The European Commission has released a new paper that looks at the costs and benefits of greater climate action. It shows that moving from the current 2020 target of a 20% cut in emissions to a 30% cut is cheaper than expected and that massive fuel savings, huge health benefits and many new jobs are expected.
Apart from saving us money in these times of economic crisis, a stronger target to clean up and modernize the European economy will:
Save an extra € 20 billion of fuel expenses per year between 2016 and 2020, savings which offset the € 18 billion extra investments needed in the energy sector to move beyond the current 20% target.
Help reduce money spent and dependence on fossil fuels we have to import from abroad, boost air quality and save pollution costs of up to € 2.7 billion per year.
Create up to 1.5 million extra jobs by 2020. According to the new EU report, a range of smart policy decisions – for example reducing fossil fuel subsidies and increasing energy efficiency – will boost research in and development of modern technologies made in Europe. This, together with a reduction in labour costs, is good for 1.5 million new jobs by 2020.
The Staff Working Document also provides estimates of the health benefits of moving to a 30% reduction in carbon emissions at between €3.3 billion and €7.9bn annually – both for the EU as a whole and on a country by country basis. Doctors and health and environment groups have welcomed the Commission’s recognition of these public health benefits but say that the estimates are conservative.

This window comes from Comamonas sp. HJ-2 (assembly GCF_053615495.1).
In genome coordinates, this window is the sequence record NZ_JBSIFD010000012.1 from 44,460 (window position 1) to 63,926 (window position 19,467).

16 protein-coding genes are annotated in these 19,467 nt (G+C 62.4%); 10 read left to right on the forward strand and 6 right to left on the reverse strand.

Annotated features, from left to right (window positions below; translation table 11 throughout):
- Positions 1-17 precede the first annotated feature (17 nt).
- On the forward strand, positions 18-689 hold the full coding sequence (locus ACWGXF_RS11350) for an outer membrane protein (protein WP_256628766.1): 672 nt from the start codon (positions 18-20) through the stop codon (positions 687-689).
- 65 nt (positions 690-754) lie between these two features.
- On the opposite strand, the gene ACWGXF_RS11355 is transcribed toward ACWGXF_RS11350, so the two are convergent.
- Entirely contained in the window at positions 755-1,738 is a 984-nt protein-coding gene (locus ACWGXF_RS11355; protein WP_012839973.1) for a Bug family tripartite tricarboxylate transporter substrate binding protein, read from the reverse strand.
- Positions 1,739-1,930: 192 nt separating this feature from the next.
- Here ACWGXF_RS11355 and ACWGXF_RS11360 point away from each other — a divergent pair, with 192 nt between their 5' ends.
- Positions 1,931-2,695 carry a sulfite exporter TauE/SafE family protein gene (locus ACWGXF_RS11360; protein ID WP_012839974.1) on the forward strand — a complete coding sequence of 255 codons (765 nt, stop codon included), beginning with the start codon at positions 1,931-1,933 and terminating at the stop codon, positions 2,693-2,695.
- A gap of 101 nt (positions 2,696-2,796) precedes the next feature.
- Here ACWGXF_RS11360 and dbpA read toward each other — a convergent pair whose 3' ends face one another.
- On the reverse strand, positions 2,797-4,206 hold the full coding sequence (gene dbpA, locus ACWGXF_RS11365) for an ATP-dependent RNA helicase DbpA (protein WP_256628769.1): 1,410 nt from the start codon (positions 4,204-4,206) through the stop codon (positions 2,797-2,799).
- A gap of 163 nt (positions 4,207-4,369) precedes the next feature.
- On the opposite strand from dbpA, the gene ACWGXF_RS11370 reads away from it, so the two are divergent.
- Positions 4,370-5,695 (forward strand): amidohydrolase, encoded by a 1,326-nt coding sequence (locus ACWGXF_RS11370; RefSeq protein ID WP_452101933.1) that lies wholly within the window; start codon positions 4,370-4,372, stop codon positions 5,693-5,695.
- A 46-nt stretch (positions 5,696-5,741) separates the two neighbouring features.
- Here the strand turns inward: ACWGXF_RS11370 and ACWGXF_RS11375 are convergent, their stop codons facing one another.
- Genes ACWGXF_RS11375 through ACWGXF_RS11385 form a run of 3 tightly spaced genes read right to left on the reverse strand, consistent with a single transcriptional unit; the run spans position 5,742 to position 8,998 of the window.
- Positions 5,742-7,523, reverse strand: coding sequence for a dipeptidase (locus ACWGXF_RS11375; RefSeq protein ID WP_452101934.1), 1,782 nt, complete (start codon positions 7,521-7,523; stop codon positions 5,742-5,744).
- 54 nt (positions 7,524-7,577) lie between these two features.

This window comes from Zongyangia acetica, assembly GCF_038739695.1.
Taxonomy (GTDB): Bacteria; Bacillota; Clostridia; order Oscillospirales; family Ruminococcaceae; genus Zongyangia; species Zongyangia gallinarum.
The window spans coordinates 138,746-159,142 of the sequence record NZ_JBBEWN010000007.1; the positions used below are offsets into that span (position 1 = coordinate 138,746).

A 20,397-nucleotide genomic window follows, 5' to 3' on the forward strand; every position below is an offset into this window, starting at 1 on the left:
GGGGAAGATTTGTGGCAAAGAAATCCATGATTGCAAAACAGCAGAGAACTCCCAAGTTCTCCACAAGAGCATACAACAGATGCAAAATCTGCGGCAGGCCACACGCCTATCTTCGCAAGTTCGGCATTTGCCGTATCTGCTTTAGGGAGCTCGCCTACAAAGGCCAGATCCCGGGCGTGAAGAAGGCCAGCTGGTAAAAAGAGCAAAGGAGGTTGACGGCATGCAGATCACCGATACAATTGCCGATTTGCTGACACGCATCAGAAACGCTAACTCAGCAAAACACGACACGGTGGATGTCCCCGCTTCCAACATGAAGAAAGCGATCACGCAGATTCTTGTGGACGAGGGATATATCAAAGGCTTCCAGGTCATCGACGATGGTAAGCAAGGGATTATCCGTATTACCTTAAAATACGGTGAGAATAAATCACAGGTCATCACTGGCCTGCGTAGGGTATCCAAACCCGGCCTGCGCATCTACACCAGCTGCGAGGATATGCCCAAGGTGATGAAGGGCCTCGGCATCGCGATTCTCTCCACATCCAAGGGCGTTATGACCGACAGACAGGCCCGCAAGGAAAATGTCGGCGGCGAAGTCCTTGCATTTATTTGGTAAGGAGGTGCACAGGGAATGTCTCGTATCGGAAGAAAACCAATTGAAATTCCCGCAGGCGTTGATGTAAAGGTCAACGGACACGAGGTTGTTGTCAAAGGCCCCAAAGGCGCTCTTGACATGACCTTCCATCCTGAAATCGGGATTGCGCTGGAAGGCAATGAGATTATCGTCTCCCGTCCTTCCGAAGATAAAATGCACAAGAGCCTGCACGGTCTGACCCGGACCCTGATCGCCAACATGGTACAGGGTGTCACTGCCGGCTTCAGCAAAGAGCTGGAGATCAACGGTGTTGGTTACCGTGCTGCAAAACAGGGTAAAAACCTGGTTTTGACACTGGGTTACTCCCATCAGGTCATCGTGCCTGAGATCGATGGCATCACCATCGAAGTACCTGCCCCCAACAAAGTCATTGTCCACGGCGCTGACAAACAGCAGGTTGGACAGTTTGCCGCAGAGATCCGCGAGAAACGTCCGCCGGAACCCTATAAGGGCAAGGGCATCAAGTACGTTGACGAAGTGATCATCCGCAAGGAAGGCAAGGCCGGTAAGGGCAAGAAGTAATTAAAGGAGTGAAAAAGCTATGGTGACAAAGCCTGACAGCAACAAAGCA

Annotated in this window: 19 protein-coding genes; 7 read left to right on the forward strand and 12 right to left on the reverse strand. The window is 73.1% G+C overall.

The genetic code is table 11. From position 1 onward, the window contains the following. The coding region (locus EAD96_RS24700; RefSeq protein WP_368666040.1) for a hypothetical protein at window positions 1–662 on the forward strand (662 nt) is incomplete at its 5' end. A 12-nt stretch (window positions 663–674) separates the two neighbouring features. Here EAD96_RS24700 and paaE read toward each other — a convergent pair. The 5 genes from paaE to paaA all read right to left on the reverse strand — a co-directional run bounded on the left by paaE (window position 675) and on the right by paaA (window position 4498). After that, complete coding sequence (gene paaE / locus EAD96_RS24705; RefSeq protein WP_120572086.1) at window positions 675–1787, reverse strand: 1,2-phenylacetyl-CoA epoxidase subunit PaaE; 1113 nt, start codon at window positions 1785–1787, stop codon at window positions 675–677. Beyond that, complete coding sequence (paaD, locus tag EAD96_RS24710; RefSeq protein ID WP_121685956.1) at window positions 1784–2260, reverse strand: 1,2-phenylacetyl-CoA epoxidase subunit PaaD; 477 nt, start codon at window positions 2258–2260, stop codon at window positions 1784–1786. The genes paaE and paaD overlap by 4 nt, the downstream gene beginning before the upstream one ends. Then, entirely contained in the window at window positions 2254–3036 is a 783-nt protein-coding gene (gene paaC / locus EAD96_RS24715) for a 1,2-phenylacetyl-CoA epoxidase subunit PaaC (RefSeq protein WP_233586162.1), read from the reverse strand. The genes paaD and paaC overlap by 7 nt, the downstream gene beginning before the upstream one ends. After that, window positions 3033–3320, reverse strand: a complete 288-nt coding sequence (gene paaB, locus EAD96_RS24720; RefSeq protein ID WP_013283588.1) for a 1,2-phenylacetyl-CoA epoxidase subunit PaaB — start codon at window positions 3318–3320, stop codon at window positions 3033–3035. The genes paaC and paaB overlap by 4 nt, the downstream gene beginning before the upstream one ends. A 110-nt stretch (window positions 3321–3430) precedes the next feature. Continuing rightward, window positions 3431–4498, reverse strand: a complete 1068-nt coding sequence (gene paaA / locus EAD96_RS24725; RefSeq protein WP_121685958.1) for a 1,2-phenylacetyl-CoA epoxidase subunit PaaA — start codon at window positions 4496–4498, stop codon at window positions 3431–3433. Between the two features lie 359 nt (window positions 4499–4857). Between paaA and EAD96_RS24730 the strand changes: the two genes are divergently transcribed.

A recent independent report published by Health and Environment Alliance (HEAL) and Health Care Without Harm (HCWH) Acting Now for Better Health, A 30% reduction target for EU climate policy, quantified the mortality and morbidity benefits associated with cleaner air as a result of raising the domestic target from 20% to 30% at an additional €10bn-€30bn (3). The report provided figures for the EU as a whole and for 16 EU countries, which are compared with the Commission’s new estimates in the table below.
The Commission’s paper has prompted many health and environment groups to again call on EU governments to act now.
“Governments should seize this good news on health benefits to raise the EU’s climate ambition under the Danish Presidency. The health economic benefits for both the EU and member states are significant, and yet we know they are just the tip of the iceberg, and do not reflect the full public health benefits of moving to 30%, as recent studies have shown”, states Genon Jensen, HEAL Executive Director. Ms Jensen says the health benefits merit the serious attention of health ministers and EU Health Commissioner Dalli. She wants there to be a discussion on this issue at the next Health Council and an EU meeting of chief medical officers as soon as possible. The health benefits will be all the greater for acting sooner. “Our findings showed that if we start today the overall benefits for citizens’ health will be more than twice as big as they would be if we delay action until 2015,” Ms Jensen adds.